But that's getting to be too much of a hassle, even for someone with my unique constitution for this sort of thing. The problem is, much like 3D, found footage is a tool that can be used to enhance a story in the right hands, or a nightmare with someone who doesn't know what the hell they are doing. And more often than not lately, I'm watching films that fall into the latter category. It's not hard to see the appeal to make these things, but so few of them are made by people who actually consider what they're doing. Take the recent Frankenstein's Army, which had to clunkily insert so many explanations for how it would work ("I've never seen a camera that can do that!" says our English-speaking Russian protagonist about the 16:9, color film camera with sync sound being used in the middle of WWII) that I had to constantly keep wondering why the director opted to use the format in the first place. Or Amber Alert, where the heroine had to keep putting her own little brother (the cameraman) in horrible danger in order to make sure they filmed every moment of their attempt to rescue a stranger.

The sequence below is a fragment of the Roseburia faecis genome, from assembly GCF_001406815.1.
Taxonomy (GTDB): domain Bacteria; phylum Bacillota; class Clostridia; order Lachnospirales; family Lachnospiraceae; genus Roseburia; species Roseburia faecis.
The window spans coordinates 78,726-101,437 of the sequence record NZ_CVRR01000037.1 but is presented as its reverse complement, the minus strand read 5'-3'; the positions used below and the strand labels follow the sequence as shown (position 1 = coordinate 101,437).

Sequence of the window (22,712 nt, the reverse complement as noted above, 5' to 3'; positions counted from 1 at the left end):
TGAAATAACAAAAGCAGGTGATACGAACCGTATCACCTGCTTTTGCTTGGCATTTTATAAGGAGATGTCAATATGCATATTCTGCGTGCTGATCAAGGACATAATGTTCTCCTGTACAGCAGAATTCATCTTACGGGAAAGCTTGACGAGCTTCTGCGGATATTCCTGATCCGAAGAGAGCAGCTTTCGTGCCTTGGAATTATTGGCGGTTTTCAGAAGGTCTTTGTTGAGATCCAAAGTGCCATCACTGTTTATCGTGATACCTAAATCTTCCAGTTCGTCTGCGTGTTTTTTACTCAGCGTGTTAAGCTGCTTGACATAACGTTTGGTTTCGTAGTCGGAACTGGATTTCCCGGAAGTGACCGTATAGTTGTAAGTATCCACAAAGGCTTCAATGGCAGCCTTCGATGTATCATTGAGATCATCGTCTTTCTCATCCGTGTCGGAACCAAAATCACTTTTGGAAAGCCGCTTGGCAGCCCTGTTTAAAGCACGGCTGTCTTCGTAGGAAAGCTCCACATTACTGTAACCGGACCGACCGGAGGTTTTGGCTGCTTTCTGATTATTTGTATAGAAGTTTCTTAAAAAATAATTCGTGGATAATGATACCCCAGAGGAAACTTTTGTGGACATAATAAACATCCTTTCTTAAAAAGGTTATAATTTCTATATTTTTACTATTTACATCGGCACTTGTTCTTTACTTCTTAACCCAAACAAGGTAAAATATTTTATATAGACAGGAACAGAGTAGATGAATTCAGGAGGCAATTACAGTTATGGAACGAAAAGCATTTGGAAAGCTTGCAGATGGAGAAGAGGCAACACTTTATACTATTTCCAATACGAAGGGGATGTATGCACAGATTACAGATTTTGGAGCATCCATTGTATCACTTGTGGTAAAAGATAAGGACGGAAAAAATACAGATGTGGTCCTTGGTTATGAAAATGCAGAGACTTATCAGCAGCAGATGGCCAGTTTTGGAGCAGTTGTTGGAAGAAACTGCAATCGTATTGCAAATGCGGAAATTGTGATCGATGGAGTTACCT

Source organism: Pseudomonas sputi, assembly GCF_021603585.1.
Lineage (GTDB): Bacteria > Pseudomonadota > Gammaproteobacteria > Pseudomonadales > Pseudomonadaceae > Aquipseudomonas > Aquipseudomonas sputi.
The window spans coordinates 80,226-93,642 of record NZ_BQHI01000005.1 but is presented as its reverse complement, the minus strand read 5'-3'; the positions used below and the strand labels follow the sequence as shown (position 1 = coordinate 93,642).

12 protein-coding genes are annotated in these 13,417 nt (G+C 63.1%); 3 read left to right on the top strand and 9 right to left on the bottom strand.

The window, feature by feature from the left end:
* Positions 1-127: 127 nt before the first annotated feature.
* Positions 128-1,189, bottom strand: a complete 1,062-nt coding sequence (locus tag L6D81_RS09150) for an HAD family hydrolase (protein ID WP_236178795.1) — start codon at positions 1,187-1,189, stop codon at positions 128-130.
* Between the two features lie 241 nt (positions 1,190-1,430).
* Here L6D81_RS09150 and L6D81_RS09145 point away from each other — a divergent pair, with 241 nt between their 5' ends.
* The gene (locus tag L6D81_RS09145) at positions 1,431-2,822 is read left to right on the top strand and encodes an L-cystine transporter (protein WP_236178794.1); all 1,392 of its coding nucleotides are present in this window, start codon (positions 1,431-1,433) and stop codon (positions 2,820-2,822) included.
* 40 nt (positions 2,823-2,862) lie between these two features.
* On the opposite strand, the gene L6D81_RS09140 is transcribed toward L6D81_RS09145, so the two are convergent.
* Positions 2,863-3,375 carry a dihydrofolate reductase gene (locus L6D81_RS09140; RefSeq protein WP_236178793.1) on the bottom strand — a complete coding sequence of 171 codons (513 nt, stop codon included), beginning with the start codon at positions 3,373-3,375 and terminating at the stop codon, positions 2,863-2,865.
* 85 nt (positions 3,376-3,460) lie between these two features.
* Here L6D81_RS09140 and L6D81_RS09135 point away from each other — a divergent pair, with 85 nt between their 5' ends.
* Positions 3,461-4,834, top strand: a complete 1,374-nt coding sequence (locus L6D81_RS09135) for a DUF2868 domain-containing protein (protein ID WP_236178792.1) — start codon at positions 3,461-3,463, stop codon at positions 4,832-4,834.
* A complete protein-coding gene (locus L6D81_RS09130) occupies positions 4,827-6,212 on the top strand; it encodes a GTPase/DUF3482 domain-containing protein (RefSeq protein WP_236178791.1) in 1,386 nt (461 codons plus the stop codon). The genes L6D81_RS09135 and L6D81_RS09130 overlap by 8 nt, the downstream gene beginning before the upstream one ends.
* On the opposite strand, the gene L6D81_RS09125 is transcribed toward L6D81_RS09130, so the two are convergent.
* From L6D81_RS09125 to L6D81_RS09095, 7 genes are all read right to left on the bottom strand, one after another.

But my "favorite" example has to be Darkest Night, where some sort of EMP goes off and kills all lights and cell phones (not the service, the phones themselves die), but leaves the camera miraculously intact. And the icing on the cake was the cameraman himself, who would have to stand around and film private conversations, death scenes, sex scenes, etc all without taking an active part in the proceedings. Thus, right before he picks up the camera from a typically chatty (read: obnoxious) teenager, we are told he is autistic and doesn't talk much, "explaining" why he would stand perfectly still and get a great master shot of one of his own family members being murdered by the demonic presence. Again, if you have to make so many explanations for why things are being filmed, maybe you should just shoot it like a normal movie?